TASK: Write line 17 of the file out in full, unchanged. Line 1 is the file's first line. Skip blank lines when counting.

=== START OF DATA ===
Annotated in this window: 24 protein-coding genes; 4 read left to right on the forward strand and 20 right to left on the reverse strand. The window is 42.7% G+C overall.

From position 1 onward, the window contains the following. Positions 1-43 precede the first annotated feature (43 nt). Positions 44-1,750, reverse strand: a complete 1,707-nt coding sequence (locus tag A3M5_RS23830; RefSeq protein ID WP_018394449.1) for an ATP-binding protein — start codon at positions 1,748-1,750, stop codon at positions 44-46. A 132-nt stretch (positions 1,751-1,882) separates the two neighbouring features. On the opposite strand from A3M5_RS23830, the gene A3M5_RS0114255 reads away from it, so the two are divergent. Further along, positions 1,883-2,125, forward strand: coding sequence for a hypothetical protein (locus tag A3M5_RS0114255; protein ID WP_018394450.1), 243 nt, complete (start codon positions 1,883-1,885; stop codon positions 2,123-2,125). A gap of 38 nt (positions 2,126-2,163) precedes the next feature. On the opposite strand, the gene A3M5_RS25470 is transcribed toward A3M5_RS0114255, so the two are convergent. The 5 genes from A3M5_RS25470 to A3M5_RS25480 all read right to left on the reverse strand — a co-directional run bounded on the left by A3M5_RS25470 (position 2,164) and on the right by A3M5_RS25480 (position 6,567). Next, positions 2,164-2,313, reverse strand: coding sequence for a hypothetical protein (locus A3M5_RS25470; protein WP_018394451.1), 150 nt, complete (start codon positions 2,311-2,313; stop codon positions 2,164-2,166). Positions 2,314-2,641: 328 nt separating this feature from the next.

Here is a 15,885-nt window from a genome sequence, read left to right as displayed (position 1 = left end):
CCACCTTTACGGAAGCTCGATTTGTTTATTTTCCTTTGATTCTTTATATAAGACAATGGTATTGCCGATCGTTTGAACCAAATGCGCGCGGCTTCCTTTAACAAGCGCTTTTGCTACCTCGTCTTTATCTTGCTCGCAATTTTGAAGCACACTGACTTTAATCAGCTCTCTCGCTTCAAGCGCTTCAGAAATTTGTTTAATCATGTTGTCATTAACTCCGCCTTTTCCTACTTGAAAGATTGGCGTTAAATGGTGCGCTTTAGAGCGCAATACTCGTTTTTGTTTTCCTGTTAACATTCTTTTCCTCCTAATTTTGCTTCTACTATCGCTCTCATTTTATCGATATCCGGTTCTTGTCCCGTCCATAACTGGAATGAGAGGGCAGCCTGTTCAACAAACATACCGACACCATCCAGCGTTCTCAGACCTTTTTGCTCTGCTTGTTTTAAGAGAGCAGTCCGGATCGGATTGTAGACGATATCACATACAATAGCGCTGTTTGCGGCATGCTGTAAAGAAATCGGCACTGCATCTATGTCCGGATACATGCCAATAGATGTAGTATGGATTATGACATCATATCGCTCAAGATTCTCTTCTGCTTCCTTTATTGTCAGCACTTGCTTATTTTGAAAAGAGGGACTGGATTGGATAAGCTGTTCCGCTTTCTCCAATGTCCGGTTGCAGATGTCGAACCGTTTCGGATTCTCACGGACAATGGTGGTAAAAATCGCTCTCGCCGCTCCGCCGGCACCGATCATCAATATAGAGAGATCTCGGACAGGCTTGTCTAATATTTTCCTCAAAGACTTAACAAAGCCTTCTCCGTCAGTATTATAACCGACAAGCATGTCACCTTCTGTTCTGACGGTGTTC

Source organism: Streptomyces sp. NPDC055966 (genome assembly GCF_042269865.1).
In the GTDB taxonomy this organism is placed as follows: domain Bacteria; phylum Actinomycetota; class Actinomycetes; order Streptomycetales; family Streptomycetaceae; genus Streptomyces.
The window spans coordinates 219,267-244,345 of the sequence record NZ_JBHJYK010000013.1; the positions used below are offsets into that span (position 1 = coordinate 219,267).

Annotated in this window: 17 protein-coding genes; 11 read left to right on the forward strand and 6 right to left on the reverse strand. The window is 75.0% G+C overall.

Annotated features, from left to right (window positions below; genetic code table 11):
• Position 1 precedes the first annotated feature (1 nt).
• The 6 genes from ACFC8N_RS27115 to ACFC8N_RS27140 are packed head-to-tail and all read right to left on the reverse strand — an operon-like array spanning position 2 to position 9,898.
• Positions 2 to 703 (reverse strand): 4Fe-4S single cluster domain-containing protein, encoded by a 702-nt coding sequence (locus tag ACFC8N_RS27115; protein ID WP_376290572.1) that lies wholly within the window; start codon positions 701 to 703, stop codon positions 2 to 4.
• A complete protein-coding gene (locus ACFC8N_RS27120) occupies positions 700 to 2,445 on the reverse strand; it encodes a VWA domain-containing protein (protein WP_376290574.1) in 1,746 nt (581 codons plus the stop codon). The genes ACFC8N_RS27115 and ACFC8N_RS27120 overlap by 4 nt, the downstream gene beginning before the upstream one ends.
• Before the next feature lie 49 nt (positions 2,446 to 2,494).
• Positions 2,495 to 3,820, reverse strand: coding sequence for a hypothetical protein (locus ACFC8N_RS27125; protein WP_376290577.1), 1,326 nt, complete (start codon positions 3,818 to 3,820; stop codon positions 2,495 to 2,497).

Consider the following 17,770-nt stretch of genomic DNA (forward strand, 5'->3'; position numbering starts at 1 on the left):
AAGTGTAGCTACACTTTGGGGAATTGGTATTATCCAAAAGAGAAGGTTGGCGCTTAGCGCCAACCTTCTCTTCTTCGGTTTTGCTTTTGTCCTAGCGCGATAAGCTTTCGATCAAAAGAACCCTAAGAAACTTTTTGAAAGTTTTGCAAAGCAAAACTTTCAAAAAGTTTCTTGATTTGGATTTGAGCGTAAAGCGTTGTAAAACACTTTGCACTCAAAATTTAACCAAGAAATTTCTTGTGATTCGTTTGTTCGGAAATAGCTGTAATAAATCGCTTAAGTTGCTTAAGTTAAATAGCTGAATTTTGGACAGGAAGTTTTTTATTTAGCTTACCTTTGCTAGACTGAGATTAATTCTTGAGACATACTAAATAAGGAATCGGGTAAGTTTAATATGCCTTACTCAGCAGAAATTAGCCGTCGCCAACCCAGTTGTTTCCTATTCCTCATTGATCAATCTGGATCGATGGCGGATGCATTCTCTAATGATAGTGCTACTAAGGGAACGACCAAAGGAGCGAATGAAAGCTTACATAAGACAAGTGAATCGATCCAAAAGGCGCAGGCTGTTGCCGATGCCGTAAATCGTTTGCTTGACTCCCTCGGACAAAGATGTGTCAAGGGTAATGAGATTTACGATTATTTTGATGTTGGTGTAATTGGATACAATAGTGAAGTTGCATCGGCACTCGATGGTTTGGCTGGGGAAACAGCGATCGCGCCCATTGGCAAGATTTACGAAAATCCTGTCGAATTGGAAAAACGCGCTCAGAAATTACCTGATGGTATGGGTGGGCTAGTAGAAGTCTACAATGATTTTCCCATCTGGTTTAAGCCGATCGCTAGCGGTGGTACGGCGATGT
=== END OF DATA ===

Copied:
AAGTGTAGCTACACTTTGGGGAATTGGTATTATCCAAAAGAGAAGGTTGGCGCTTAGCGCCAACCTTCTCTTCTTCGGTTTTGCTTTTGTCCTAGCGCGATAAGCTTTCGATCAAAAGAACCCTAAGAAACTTTTTGAAAGTTTTGCAAAGCAAAACTTTCAAAAAGTTTCTTGATTTGGATTTGAGCGTAAAGCGTTGTAAAACACTTTGCACTCAAAATTTAACCAAGAAATTTCTTGTGATTCGTTTGTTCGGAAATAGCTGTAATAAATCGCTTAAGTTGCTTAAGTTAAATAGCTGAATTTTGGACAGGAAGTTTTTTATTTAGCTTACCTTTGCTAGACTGAGATTAATTCTTGAGACATACTAAATAAGGAATCGGGTAAGTTTAATATGCCTTACTCAGCAGAAATTAGCCGTCGCCAACCCAGTTGTTTCCTATTCCTCATTGATCAATCTGGATCGATGGCGGATGCATTCTCTAATGATAGTGCTACTAAGGGAACGACCAAAGGAGCGAATGAAAGCTTACATAAGACAAGTGAATCGATCCAAAAGGCGCAGGCTGTTGCCGATGCCGTAAATCGTTTGCTTGACTCCCTCGGACAAAGATGTGTCAAGGGTAATGAGATTTACGATTATTTTGATGTTGGTGTAATTGGATACAATAGTGAAGTTGCATCGGCACTCGATGGTTTGGCTGGGGAAACAGCGATCGCGCCCATTGGCAAGATTTACGAAAATCCTGTCGAATTGGAAAAACGCGCTCAGAAATTACCTGATGGTATGGGTGGGCTAGTAGAAGTCTACAATGATTTTCCCATCTGGTTTAAGCCGATCGCTAGCGGTGGTACGGCGATGT